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With todays browser extensions/tools is it not easily possible for a user to edit the html/css settings of a website and so enable some disabled buttons etc... to gain access to not permitted areas?

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3 Answers 3

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Yes it's possible to manipulate anything in the client side, which includes HTML, CSS, and JavaScript. However the original client side code is stored in the server, and while you can manipulate it, if you do not have access to the server you can not save your changes. Refreshing your browser essentially means requesting a fresh copy of the client side code, so all changes to your local copy will vanish.

As for restricted areas, let's say for example a login form. While you can change the colors and/or size of the password input box, the code that validates whether the password is correct resides on the server, you have no access to it, and your client side changes doesn't affect it, so there's nothing to worry about.

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Well, the validation should be on the server. What you explain is precisely why those who don't put it there are do it horribly wrong. –  delnan May 18 '12 at 18:16

Assuming that your statement of enabling previously disabled buttons or links through the browser dev tools means that the user then gets access to an area of the application they otherwise wouldn't have, you're referring to what's known as an authorization vulnerability. In this case, the security is reliant on the presentation layer to enforce it, which as you know, is easy to circumvent.

The best defense against this is to perform your authorization in both the presentation layer (browser) and the business layer (server). Always validate and authorize user requests on the server. Doing so in the browser is usually recommended to improve the user experience (i.e., don't show me links to functions I can't do because it's just visual noise to parse through) and it hides functionality that would otherwise be inadvertently communicated. Only show what you have to, but validate and authorize everything on the server.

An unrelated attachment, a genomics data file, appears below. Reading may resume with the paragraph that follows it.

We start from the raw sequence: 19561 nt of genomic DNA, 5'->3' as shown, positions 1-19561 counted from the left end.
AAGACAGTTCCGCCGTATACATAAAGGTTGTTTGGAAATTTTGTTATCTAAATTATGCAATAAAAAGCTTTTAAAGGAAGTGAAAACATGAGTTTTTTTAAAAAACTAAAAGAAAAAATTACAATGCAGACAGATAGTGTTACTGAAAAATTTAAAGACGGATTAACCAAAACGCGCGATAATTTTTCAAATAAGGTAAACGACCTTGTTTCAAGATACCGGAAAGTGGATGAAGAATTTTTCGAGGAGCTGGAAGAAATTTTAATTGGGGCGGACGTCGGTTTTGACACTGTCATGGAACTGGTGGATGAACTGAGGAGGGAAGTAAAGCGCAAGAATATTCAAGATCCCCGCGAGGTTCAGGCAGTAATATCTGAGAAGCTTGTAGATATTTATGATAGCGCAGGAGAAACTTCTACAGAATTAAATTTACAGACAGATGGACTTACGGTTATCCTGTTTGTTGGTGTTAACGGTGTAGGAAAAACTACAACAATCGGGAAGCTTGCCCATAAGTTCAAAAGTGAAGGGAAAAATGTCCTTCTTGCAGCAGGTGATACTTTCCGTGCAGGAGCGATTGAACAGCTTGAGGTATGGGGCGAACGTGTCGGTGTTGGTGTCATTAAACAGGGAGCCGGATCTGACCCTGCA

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It depends on what those files contain.

For example, let's say that person A has a website. This website has a link (or button or whatever) to some web page which should only be available to administrators, with stuff used in debugging (like clearing the database for example). When he the site goes live, he decides that instead of removing the link and the debugging code, he only comments out the link and leaves in the debugging stuff. Boom! You can imagine that anyone can see the comment by viewing the source of the page in any browser.

But then again, this type of things only happen because of human error (and maybe stupidity). I for one haven't seen this stuff ever in my life and would be amazed if I ever did.

If you build a website right and don`t leave any nasty stuff in your code then you are all fine.

When you visit a website you only get files which describe what you see on the screen. As for the functionality (scripting) part, these come in two different flavors. First there is the client side scripting and unless you want to harm yourself, there's not much you can do with it. Second, there is the server side scripting which does contain code for connecting to the database and retrieving information and such, but you NEVER receive it (secrets :P).

In the end, there are possibilities for bod things to happen from html and css but you really, really, really have to go out of your to enable them.

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